Interview with Dr. John Paro, MD

While we were in California doing some work with Stanford University recently, we had the chance to chat with Dr. John Paro, MD. Dr. Paro is a 5th Year Resident Plastic and Reconstructive Surgeon at Stanford University Medical Center in Palo Alto, CA. Additionally, Dr. Paro has co-authored two virtual surgical simulations on the Touch Surgery surgical simulation app, a Carpal Tunnel Release (which was featured as our 3D simulation) and a Breast Tissue Expander procedure.

Touch Surgery: Can you tell us a bit about what sparked your initial interest in medicine?

Dr. John Paro, MD: I always thought medicine. I wasn’t sure why, no one in my family does or is in medicine and I never had that much interaction with people in medicine growing up. When I got to college, I did some shadowing just to make sure I would actually like it – I spent some time with surgeons in the OR and took pre-med classes, although a lot of other various classes as well.

TS: And how about your interest in surgery?

JP: So when I got to med school, in a similar way to how I had no idea why medicine would be fun, I had a sense surgery would be really interesting. I think a large part of it was because the immediate change you can make as opposed to giving medicine and waiting, as well as the ability to work with your hands. During medical school, the first two years you don’t get that much experience with patients. Then the third year, you start getting to see patients and doing rotations in various specialties. When I did my surgery block, I really liked it, and so then I started thinking about which type of surgery I wanted to get into, and was very interested in plastics.

Plastics is very different from how it’s portrayed in the media – the layman’s understanding is facelifts and nose jobs and other aesthetic procedures. We learn how to do all that and it can be fun, but the real challenging procedures in plastics are reconstructive – it’s basically surgical problem solving. You learn a set of skills and underlying anatomy. Then you’re given a riddle of: how you fix this – and there’s not always one right answer. With cancer, you really only have one path: take the cancer out. But when you’re looking at a reconstructive challenge, there’s a significant element of creativity that goes into the solution. I really like that. I’ve never have been an artist apart from some stuff with music and songwriting and video, so I enjoy having the opportunity to be creative. I’ve found that for me, plastics is the most creative surgical specialty.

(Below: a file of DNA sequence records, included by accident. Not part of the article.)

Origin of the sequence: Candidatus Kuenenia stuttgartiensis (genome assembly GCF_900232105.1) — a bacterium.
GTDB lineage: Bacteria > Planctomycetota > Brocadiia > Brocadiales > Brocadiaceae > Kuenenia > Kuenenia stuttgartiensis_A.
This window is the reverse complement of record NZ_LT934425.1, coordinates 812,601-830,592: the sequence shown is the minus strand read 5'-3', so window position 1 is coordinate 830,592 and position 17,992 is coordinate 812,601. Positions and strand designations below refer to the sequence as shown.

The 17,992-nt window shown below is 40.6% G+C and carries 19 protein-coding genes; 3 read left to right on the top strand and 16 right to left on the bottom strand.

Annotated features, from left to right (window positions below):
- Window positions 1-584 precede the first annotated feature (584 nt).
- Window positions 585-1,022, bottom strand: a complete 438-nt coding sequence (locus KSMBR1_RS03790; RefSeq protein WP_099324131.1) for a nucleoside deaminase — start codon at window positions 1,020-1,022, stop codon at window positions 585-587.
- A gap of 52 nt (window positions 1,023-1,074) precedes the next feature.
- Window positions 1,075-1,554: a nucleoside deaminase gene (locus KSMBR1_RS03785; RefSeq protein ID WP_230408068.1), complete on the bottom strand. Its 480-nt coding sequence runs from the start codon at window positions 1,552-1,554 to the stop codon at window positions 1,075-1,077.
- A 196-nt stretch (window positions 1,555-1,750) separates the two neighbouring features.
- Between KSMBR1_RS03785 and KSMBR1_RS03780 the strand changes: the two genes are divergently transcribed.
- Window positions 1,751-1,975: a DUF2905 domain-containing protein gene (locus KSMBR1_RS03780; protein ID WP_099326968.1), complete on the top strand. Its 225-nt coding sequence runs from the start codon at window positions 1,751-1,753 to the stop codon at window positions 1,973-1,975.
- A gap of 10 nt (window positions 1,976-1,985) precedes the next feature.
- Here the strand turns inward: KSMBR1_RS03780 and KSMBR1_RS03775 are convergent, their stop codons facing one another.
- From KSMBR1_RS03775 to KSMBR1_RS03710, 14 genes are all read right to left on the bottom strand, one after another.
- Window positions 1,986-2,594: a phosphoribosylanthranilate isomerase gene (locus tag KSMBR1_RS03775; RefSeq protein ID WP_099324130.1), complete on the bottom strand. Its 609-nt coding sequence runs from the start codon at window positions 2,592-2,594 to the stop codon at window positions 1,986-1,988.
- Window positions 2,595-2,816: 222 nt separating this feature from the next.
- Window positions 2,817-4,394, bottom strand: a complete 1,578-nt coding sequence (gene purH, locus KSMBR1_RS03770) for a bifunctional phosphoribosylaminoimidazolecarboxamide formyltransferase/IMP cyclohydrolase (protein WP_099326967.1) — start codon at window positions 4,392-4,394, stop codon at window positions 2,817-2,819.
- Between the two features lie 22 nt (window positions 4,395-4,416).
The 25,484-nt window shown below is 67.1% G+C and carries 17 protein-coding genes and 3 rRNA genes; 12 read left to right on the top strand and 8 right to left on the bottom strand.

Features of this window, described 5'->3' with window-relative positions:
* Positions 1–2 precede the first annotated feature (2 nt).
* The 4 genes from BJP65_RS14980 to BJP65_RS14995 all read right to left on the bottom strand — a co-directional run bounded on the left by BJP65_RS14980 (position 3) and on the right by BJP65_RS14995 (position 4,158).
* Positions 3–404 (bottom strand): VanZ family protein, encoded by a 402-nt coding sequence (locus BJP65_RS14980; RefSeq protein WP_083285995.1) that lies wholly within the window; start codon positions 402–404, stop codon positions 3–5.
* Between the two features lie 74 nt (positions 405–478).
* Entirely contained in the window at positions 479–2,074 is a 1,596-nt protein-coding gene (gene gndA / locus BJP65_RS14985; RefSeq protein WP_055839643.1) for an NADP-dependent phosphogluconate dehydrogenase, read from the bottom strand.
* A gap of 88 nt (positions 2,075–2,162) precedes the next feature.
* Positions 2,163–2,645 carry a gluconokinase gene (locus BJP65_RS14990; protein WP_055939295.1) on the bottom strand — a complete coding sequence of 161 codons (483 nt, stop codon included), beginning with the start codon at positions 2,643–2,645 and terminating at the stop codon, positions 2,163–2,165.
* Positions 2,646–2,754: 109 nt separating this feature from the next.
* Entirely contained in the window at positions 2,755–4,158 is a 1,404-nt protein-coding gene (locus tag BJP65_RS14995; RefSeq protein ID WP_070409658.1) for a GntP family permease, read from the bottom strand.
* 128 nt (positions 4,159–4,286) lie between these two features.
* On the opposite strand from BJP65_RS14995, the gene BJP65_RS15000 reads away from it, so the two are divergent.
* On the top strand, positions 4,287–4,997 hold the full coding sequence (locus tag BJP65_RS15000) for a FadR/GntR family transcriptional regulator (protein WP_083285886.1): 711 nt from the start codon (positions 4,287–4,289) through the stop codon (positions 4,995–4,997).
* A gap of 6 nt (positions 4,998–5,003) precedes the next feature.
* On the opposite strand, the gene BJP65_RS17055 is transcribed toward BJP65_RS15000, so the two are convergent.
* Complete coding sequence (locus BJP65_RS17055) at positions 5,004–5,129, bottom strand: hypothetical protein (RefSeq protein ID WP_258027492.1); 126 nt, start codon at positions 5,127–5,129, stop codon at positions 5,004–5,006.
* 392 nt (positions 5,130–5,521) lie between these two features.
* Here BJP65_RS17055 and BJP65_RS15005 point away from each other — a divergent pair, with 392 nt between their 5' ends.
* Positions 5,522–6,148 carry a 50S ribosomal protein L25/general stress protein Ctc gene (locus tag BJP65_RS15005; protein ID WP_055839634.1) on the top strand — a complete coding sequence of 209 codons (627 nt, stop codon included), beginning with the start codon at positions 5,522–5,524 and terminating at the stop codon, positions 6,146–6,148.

TS: What advice would you give to someone in medical school or surgical training in regards to picking a specialty?

JP: It’s really quite difficult. I would say that at the stage when you’re considering going to medical school, the most important thing someone can do is spend some time in a hospital taking care of patients to make sure that they actually like it. It really sucks to go through your entire undergraduate pre-med curriculum and then enter medical school and get halfway through and realise that you don’t really like medicine. You really have to do as much as possible to make sure you’ll enjoy it. People don’t really go into this anymore to make a boatload of money, because frankly if you don’t really love it, you probably won’t make it to the point where you’re actually working in surgery.

In terms of picking a specialty, that might be even more difficult. You really have to go out of your way to learn about the areas you’re interested in to make sure you’ll enjoy it. In medical school, you only have a few weeks on each rotation to decide what you want to do for the rest of your life. Maybe you did two weeks on Orthopaedics and you had a great Chief Resident and the team was great and the attending let you put a screw in a femur, and you think, “this is amazing, I should do this for 30 years!” All to say you have to spend a little more time than that researching and coming to your decision about what will make you happy.